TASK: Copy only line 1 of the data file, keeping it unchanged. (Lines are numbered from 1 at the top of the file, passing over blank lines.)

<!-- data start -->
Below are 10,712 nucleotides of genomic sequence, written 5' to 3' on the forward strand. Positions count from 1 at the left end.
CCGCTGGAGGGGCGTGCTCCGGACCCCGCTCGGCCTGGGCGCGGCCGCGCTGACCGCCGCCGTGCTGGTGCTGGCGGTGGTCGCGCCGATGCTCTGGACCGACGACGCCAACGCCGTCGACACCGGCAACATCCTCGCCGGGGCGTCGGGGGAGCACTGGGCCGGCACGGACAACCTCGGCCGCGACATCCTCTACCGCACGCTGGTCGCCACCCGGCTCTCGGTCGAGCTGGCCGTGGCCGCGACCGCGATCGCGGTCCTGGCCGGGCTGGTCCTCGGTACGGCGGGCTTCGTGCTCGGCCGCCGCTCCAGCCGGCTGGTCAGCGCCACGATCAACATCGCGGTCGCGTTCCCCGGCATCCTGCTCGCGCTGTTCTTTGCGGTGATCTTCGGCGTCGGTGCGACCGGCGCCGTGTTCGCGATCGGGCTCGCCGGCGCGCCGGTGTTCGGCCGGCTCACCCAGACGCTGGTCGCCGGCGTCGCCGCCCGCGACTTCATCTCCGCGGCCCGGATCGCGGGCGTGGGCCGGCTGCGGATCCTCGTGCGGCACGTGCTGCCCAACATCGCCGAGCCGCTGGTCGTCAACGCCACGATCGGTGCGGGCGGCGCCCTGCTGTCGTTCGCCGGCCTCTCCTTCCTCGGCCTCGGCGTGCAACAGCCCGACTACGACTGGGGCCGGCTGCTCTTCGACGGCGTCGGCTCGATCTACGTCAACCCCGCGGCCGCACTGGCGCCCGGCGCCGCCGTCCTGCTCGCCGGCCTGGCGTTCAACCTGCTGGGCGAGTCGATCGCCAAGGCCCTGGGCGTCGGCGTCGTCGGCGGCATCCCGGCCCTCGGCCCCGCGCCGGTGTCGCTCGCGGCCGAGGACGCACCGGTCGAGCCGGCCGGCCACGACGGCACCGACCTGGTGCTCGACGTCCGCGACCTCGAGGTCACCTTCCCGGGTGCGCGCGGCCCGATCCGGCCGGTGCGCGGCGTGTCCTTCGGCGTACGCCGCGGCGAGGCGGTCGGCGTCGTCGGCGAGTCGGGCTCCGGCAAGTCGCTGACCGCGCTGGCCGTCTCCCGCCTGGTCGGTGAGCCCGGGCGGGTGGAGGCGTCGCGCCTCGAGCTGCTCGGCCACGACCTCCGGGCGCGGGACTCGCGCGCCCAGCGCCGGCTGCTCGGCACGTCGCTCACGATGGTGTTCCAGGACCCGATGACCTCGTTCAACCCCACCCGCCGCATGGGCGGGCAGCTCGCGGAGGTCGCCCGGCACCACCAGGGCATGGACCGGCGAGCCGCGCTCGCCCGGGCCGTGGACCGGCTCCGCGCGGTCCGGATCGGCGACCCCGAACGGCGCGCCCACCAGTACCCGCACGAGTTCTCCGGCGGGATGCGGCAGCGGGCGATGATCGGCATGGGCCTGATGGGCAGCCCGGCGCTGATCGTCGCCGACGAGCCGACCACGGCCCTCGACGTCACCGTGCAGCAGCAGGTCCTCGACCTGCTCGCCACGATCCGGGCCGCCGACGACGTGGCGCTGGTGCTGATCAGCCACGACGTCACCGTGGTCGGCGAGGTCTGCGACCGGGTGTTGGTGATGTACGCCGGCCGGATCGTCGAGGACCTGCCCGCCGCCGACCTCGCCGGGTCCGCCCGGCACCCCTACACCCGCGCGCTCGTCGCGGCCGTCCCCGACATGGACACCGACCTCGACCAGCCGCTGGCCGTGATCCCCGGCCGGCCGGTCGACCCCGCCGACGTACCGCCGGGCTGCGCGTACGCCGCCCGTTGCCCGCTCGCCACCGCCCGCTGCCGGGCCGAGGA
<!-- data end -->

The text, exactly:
Below are 10,712 nucleotides of genomic sequence, written 5' to 3' on the forward strand. Positions count from 1 at the left end.